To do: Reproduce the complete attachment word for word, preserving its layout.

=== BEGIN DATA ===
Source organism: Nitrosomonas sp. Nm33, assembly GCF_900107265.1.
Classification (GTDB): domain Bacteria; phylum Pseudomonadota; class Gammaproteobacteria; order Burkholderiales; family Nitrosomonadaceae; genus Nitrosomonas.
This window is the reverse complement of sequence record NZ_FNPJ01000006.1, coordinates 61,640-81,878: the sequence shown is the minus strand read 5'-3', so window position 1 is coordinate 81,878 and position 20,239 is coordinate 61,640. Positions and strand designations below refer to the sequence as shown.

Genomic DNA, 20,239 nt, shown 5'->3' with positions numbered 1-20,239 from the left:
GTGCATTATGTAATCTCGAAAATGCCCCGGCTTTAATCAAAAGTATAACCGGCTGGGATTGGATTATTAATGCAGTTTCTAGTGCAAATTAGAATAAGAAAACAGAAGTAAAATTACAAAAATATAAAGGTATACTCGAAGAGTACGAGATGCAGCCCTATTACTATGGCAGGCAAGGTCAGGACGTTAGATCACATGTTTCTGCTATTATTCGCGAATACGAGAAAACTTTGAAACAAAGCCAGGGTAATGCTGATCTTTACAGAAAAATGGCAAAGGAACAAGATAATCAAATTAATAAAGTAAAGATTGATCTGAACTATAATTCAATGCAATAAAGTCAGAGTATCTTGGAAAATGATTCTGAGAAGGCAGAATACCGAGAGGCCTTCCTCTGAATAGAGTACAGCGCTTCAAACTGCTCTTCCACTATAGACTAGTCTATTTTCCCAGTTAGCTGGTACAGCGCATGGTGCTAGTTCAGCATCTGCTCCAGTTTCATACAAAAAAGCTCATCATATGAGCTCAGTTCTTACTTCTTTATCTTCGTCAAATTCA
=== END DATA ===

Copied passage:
Source organism: Nitrosomonas sp. Nm33, assembly GCF_900107265.1.
Classification (GTDB): domain Bacteria; phylum Pseudomonadota; class Gammaproteobacteria; order Burkholderiales; family Nitrosomonadaceae; genus Nitrosomonas.
This window is the reverse complement of sequence record NZ_FNPJ01000006.1, coordinates 61,640-81,878: the sequence shown is the minus strand read 5'-3', so window position 1 is coordinate 81,878 and position 20,239 is coordinate 61,640. Positions and strand designations below refer to the sequence as shown.

Genomic DNA, 20,239 nt, shown 5'->3' with positions numbered 1-20,239 from the left:
GTGCATTATGTAATCTCGAAAATGCCCCGGCTTTAATCAAAAGTATAACCGGCTGGGATTGGATTATTAATGCAGTTTCTAGTGCAAATTAGAATAAGAAAACAGAAGTAAAATTACAAAAATATAAAGGTATACTCGAAGAGTACGAGATGCAGCCCTATTACTATGGCAGGCAAGGTCAGGACGTTAGATCACATGTTTCTGCTATTATTCGCGAATACGAGAAAACTTTGAAACAAAGCCAGGGTAATGCTGATCTTTACAGAAAAATGGCAAAGGAACAAGATAATCAAATTAATAAAGTAAAGATTGATCTGAACTATAATTCAATGCAATAAAGTCAGAGTATCTTGGAAAATGATTCTGAGAAGGCAGAATACCGAGAGGCCTTCCTCTGAATAGAGTACAGCGCTTCAAACTGCTCTTCCACTATAGACTAGTCTATTTTCCCAGTTAGCTGGTACAGCGCATGGTGCTAGTTCAGCATCTGCTCCAGTTTCATACAAAAAAGCTCATCATATGAGCTCAGTTCTTACTTCTTTATCTTCGTCAAATTCA